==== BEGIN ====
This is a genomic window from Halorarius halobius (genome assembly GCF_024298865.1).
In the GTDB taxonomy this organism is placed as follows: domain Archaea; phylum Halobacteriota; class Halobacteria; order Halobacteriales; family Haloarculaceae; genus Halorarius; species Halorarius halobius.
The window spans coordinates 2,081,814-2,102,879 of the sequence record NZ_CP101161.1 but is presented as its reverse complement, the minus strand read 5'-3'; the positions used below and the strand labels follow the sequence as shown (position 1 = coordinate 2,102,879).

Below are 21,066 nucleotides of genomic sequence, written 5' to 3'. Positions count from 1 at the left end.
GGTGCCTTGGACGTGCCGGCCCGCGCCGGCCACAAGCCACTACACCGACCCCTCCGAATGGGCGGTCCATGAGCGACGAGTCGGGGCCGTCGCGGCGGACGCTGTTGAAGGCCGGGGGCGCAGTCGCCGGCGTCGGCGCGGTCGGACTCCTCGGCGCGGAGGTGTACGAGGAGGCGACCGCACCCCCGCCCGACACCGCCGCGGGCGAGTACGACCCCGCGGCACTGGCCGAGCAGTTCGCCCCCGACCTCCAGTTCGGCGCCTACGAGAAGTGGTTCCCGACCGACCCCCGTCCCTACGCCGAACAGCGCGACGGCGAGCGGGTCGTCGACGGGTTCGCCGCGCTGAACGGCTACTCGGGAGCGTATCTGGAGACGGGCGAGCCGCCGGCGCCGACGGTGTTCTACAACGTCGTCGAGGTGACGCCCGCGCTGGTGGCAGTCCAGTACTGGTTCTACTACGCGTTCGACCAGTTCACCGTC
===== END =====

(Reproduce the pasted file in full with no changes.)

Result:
This is a genomic window from Halorarius halobius (genome assembly GCF_024298865.1).
In the GTDB taxonomy this organism is placed as follows: domain Archaea; phylum Halobacteriota; class Halobacteria; order Halobacteriales; family Haloarculaceae; genus Halorarius; species Halorarius halobius.
The window spans coordinates 2,081,814-2,102,879 of the sequence record NZ_CP101161.1 but is presented as its reverse complement, the minus strand read 5'-3'; the positions used below and the strand labels follow the sequence as shown (position 1 = coordinate 2,102,879).

Below are 21,066 nucleotides of genomic sequence, written 5' to 3'. Positions count from 1 at the left end.
GGTGCCTTGGACGTGCCGGCCCGCGCCGGCCACAAGCCACTACACCGACCCCTCCGAATGGGCGGTCCATGAGCGACGAGTCGGGGCCGTCGCGGCGGACGCTGTTGAAGGCCGGGGGCGCAGTCGCCGGCGTCGGCGCGGTCGGACTCCTCGGCGCGGAGGTGTACGAGGAGGCGACCGCACCCCCGCCCGACACCGCCGCGGGCGAGTACGACCCCGCGGCACTGGCCGAGCAGTTCGCCCCCGACCTCCAGTTCGGCGCCTACGAGAAGTGGTTCCCGACCGACCCCCGTCCCTACGCCGAACAGCGCGACGGCGAGCGGGTCGTCGACGGGTTCGCCGCGCTGAACGGCTACTCGGGAGCGTATCTGGAGACGGGCGAGCCGCCGGCGCCGACGGTGTTCTACAACGTCGTCGAGGTGACGCCCGCGCTGGTGGCAGTCCAGTACTGGTTCTACTACGCGTTCGACCAGTTCACCGTC